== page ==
Tag Archives: Neal McDonough

Lifestyle Pornography, Part 2

dogs1My wife, Denise, is considering adopting a dog from one of our local Austin pet shelters. There are a few complications (which I won’t go into here) that delay her decision until the beginning of the coming year. In the meantime, she likes to look at the many pictures of available dogs from the pet shelter website. She’ll be sitting on our living room couch, computer tablet in her lap, and she’ll exclaim out loud to no one in particular: “I want to get a dog!” If I happen to be within earshot, I’ll look at her and she’ll nod affirmatively as I say to her: “You’re looking at pictures of doggie porn again, aren’t you?”

Our shared understanding of the term does not refer to dogs being pictured in sex acts. Rather, we’re using the term porn generically to refer to images that entice a viewer’s psyche. I want that. I need that! Now!! The root definition of pornography: a graphic image intended to stimulate immediate emotional or erotic response.

If you are a dog lover, like my wife, images of cute dogs needing a home can tug at your very soul. Similarly, there are other types of images, plentiful in our society, that encourage and entice and tug at the hearts of their beholders. These are the images of lifestyle porn, intended to turn you and me on to materialistic living. These images, incredibly more pervasive than we realize, invade our psyches via television, movies, magazines, billboards, and the Internet.

Images of luxurious homes, expensive cars, and sleek household appliances are lifted up as possession norms in consumer society. We’re used to that. Pay closer attention, however, to certain movies and TV shows where the images of lifestyle porn proliferate and you’ll see art imitating life. Inequality in the US outpaces that of all other developed nations. Pastor Ben Dueholm has written an excellent article, “Pulp Inequality,” that details the effects of extreme inequality upon what the entertainment industry produces. He calls today’s manifestation of the classic rags-to-riches genre more “garish, random, and humiliating” than their predecessors – reflecting the much steeper climb to the top in today’s America of diminishing economic mobility.

In similar voice, author Heather Havrilesky rips the blockbuster book and movie Fifty Shades of Grey as a materialistic fantasy of “quasi-human bondage.” Her article “Fifty Shades of Late Capitalism” deems the erotic sex for which the book franchise is famous as boring as the unceasing parade of showcased luxury brands in the movie: Cartier, Cristal, Omega, iPad, iPod, Audi, Gucci. Ho-hum. We meet female protagonist Anastasia Steele as a naïve middle-class college grad, and see her evolve into a pampered aristocrat. Does it even matter how the film’s male protagonist Christian Grey made his billions? No, the main point is that he has unlimited resources and can do whatever he desires – sexually and otherwise, while hardly having to work. The American Dream, version.2015.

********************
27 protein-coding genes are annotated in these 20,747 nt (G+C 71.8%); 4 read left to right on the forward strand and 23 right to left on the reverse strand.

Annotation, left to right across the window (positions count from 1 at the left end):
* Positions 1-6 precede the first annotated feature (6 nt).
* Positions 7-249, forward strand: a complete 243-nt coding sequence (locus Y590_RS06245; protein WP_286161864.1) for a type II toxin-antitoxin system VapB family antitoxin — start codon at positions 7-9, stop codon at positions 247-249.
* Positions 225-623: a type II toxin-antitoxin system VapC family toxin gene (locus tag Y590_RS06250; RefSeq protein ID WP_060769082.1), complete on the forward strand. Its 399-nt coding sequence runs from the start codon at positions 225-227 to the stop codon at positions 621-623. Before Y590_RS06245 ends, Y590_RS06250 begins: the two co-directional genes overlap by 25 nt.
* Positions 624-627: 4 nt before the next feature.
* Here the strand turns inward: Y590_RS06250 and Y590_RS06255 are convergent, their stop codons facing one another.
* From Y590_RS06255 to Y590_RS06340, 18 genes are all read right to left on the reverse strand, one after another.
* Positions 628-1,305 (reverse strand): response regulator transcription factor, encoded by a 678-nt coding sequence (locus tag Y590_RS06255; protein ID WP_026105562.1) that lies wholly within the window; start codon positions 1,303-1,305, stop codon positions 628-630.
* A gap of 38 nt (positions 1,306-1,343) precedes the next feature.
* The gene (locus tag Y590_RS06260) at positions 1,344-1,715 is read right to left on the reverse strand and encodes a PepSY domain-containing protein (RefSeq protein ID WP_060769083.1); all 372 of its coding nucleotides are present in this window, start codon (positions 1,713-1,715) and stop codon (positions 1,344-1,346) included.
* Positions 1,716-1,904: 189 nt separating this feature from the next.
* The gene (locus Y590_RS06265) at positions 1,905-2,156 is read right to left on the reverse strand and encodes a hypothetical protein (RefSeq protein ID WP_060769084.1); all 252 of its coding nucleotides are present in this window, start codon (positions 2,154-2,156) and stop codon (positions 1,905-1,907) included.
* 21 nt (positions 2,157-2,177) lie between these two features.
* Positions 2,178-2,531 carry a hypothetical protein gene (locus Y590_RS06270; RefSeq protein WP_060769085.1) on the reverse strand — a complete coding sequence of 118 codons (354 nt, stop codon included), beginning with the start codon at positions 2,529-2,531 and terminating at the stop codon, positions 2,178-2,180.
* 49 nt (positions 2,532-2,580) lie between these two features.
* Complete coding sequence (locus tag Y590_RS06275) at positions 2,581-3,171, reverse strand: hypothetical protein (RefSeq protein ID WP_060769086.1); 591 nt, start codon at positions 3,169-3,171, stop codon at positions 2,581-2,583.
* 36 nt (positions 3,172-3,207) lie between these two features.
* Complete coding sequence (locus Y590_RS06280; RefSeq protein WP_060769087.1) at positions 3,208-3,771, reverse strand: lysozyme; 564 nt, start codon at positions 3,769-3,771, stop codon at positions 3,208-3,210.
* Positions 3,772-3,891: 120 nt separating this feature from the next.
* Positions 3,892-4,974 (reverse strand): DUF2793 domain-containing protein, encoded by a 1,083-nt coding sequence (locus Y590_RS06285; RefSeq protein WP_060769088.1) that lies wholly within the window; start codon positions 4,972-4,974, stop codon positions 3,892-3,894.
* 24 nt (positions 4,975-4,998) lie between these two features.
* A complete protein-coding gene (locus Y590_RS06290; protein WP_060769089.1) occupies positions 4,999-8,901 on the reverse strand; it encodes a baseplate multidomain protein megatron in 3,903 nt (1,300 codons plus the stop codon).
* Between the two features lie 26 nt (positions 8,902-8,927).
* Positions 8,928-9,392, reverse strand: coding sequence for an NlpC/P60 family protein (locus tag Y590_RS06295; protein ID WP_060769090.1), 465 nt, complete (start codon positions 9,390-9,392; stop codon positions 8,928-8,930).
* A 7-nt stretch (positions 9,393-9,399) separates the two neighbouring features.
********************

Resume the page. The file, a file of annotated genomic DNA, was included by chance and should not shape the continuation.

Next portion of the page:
caddy man.jpeg

Actor Neal McDonough as The Caddy Man

Sex and the CityThe Bachelor and The Bachelorette are likewise berated for their depictions of lifestyle porn by authors like Arthur Chu; his article in The Daily Beast is honest and insightful. The Caddy Man (my blog article linked here), introduced in a 2014 Cadillac ELR commercial, articulates and exemplifies the concept of lifestyle porn better than anyone else. In response to him, and others, I will continue to ask the befitting question that fuels this blog: How much is enough?

In a capitalist society, seeing that my neighbor is doing better than me financially and materially can serve to motivate me. I can work harder, longer, and smarter to achieve what I desire. Economic mobility, although not what it used to be in the US, still avails its blessings to a select group of achievers. Alternatively – and this is radically against the grain – I can choose to be content with what I have and not strive for more.

People are free, for the most part, to chase their dreams in this society – whether their dreams be idealistic, materialistic, noble, or delusionary. Dreams consist of images; there is no imagination without images. Consumer society is predicated on the fact that people will strive for more and more; it’s for this very reason that consumer society provides many blessings and continually reboots modernization. There is a dark side to consumer society, however, and the images of lifestyle porn can inhibit our imagination, because these are predicated on the idea that what we are and what we have are not good enough.